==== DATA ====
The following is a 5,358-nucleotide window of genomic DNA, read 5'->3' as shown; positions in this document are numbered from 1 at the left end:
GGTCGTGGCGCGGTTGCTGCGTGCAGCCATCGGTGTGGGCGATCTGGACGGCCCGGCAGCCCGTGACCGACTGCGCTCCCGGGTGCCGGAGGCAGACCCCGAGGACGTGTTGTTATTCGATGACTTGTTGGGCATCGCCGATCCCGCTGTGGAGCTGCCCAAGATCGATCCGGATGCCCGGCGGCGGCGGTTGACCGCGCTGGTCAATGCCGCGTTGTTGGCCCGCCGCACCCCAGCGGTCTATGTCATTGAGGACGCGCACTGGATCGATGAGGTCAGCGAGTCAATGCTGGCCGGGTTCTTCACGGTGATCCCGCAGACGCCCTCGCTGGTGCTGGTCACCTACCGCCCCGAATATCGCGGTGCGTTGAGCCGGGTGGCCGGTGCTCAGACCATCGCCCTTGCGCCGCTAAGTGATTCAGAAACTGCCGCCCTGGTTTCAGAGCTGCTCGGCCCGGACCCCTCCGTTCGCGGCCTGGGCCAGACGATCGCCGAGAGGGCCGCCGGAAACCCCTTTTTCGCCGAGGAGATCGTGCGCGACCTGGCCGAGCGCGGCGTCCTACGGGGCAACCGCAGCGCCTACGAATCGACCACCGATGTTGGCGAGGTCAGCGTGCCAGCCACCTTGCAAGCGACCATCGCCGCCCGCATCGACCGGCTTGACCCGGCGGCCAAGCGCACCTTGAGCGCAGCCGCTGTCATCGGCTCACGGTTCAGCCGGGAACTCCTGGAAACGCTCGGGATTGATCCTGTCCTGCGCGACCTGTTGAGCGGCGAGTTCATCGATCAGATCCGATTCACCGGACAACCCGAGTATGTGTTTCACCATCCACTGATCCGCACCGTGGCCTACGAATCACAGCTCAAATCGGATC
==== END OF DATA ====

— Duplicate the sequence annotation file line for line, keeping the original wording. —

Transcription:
The following is a 5,358-nucleotide window of genomic DNA, read 5'->3' as shown; positions in this document are numbered from 1 at the left end:
GGTCGTGGCGCGGTTGCTGCGTGCAGCCATCGGTGTGGGCGATCTGGACGGCCCGGCAGCCCGTGACCGACTGCGCTCCCGGGTGCCGGAGGCAGACCCCGAGGACGTGTTGTTATTCGATGACTTGTTGGGCATCGCCGATCCCGCTGTGGAGCTGCCCAAGATCGATCCGGATGCCCGGCGGCGGCGGTTGACCGCGCTGGTCAATGCCGCGTTGTTGGCCCGCCGCACCCCAGCGGTCTATGTCATTGAGGACGCGCACTGGATCGATGAGGTCAGCGAGTCAATGCTGGCCGGGTTCTTCACGGTGATCCCGCAGACGCCCTCGCTGGTGCTGGTCACCTACCGCCCCGAATATCGCGGTGCGTTGAGCCGGGTGGCCGGTGCTCAGACCATCGCCCTTGCGCCGCTAAGTGATTCAGAAACTGCCGCCCTGGTTTCAGAGCTGCTCGGCCCGGACCCCTCCGTTCGCGGCCTGGGCCAGACGATCGCCGAGAGGGCCGCCGGAAACCCCTTTTTCGCCGAGGAGATCGTGCGCGACCTGGCCGAGCGCGGCGTCCTACGGGGCAACCGCAGCGCCTACGAATCGACCACCGATGTTGGCGAGGTCAGCGTGCCAGCCACCTTGCAAGCGACCATCGCCGCCCGCATCGACCGGCTTGACCCGGCGGCCAAGCGCACCTTGAGCGCAGCCGCTGTCATCGGCTCACGGTTCAGCCGGGAACTCCTGGAAACGCTCGGGATTGATCCTGTCCTGCGCGACCTGTTGAGCGGCGAGTTCATCGATCAGATCCGATTCACCGGACAACCCGAGTATGTGTTTCACCATCCACTGATCCGCACCGTGGCCTACGAATCACAGCTCAAATCGGATC